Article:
Customizing Graffiti CMS, part I

There were several reasons for choosing Graffiti as the CMS for my blog, but I suppose two were at the forefront: first, it was written in ASP.NET, and second it was very customizable, even to the point of writing plug-ins in C#. Since, in theory, I know this platform, this made it an attractive choice.

But, and what a big but, the documentation for all this is pretty bad. Ugly I'd say. All of the help is written with and displayed in Graffiti, and there doesn't seen to be any rhyme or reason to it. Also the basic documentation is at one end of the spectrum ("you know nothing") and the advanced at the other end ("we assume you know an awful lot, but we aren't really going to tell you what you do know"). It also doesn't help that the topics are in descending order of being posted.

Since I disliked the themes that came with Graffiti, the first port of my customization call was simple theming.

To create a theme you need at least four files. The first is the obvious one, a CSS (Cacading Style Sheet) file. The other three define the three basic views of a Graffiti site: layout.view, index.view, and post.view. Actually that isn't quite right: the layout.view file defines the basic layout of each page on your site, and the other two are refinements. index.view defines the layout for a list of posts, and post.view defines the layout for a single post. The views are in fact HTML documents with some special markup that causes Graffiti to inject other views into the HTML.

In other words, layout.view shows the common parts of every single web site rendered by Graffiti. It will generally include the <head> element, and the beginning/ending <body> tags. The basic plumbing, if you like.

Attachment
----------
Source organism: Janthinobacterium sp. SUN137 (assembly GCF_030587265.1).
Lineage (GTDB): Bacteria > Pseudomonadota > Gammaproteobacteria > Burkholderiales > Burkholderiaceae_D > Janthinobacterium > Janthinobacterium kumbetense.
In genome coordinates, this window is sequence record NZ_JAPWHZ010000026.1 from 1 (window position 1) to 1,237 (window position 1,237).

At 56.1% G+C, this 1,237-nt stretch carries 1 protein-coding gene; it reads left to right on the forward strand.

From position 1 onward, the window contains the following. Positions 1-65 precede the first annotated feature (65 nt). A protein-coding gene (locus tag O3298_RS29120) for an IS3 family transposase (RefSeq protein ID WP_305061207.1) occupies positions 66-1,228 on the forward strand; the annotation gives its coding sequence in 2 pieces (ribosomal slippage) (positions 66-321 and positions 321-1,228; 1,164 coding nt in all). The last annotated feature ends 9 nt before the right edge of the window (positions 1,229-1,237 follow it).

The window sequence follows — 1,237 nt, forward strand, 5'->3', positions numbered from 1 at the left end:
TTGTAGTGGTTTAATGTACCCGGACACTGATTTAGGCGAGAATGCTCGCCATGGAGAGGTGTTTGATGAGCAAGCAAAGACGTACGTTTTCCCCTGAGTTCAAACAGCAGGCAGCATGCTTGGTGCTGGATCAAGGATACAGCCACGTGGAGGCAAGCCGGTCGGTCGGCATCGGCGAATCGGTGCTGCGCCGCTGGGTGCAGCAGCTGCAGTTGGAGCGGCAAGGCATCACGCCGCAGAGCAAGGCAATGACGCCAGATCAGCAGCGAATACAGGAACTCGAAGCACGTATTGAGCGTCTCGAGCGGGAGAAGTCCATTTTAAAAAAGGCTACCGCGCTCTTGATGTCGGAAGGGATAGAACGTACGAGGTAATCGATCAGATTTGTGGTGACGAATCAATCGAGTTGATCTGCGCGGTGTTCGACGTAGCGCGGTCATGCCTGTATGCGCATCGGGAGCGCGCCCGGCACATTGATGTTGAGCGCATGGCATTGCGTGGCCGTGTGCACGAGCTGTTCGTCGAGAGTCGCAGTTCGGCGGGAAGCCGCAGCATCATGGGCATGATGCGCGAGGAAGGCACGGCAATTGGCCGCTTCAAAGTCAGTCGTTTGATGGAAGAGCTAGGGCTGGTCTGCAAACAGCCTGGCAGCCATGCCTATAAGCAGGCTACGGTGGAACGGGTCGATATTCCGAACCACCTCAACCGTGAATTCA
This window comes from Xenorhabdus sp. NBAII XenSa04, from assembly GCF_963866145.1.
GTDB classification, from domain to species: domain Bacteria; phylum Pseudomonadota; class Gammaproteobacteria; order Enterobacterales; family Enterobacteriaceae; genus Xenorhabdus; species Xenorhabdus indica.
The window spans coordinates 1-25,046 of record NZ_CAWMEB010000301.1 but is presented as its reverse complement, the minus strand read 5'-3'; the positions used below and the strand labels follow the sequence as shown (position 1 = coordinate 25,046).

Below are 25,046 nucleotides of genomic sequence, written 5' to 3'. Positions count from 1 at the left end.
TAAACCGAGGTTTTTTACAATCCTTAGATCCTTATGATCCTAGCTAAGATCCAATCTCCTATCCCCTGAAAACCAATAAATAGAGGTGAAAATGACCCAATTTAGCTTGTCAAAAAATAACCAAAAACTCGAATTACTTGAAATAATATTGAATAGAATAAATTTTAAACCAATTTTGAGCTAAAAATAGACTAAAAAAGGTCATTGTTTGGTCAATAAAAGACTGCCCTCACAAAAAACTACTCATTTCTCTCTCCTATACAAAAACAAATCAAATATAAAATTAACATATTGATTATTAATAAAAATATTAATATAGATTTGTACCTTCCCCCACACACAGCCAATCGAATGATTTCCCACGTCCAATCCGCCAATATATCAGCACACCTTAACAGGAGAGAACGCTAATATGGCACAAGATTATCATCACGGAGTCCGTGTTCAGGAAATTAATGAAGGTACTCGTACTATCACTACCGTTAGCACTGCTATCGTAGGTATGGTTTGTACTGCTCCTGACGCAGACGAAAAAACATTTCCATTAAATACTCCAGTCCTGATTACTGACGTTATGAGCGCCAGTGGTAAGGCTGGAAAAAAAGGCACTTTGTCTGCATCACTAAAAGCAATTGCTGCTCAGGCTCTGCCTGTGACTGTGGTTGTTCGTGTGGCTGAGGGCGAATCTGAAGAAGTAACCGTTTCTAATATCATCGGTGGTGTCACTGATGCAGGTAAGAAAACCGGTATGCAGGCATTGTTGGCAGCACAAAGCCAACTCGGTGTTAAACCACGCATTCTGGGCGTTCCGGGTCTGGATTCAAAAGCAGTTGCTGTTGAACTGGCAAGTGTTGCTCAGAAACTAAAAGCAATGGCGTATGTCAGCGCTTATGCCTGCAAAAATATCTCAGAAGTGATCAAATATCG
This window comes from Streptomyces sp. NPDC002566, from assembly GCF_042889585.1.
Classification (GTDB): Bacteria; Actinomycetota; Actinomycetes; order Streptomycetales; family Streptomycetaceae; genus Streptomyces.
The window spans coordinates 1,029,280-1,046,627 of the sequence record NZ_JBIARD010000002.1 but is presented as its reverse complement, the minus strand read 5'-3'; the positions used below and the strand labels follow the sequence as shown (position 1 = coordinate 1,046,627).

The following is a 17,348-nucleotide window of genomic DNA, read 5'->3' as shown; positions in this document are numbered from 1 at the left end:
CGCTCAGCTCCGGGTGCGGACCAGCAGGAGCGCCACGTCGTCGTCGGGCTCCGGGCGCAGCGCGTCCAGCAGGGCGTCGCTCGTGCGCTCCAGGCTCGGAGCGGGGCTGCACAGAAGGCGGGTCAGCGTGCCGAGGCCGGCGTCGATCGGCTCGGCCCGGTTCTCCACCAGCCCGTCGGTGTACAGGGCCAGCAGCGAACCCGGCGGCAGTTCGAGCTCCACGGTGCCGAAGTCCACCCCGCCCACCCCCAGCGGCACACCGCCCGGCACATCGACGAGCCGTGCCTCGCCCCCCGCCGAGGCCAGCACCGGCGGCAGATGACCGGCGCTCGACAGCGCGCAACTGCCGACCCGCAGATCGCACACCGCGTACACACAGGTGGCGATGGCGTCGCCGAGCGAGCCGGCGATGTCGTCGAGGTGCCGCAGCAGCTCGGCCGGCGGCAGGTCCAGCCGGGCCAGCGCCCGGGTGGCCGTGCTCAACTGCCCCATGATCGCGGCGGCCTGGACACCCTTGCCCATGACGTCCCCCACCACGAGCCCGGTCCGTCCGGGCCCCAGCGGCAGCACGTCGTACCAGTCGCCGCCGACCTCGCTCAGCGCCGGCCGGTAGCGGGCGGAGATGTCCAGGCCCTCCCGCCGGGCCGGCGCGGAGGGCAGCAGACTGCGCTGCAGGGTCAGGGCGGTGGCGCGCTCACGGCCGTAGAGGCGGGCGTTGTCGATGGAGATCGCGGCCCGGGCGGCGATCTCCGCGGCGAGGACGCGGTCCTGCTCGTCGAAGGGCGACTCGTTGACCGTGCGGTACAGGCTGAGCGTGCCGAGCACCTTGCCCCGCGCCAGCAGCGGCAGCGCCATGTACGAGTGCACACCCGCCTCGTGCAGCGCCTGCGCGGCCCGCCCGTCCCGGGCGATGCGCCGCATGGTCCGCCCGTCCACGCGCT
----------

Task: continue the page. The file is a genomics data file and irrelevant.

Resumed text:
I'm getting old these days, and I never was a great designer, so I'd rather use someone else's theme than write my own from scratch. I was never really fond of my "theme" for the old web site (it looked pretty good, but it feels very brittle underneath), so I went out looking for themes to use and/or modify.

Don't bother with Graffiti themes, there just aren't that many. (With one caveat: collect them so you can look at how the author used the special Graffiti markup in the views. I've learned a lot from looking at how the markup is used. Oh, another thing: the special markup is known as "Chalk".)

Chronicles theme You don't have to look very far to see that there are a bazillion Wordpress themes out there. You can get free ones; you can pay for commercial ones that are more polished. The authors of the free ones generally ask you to mention them if you use their theme on your site.

After some looking, I found one called Chronicles. It's a very nice looking three column theme in shades of brown, a color I hadn't used before. I downloaded it and unzipped it. Yikes, PHP everywhere.

(To be continued in part II, part III, and part IV.)

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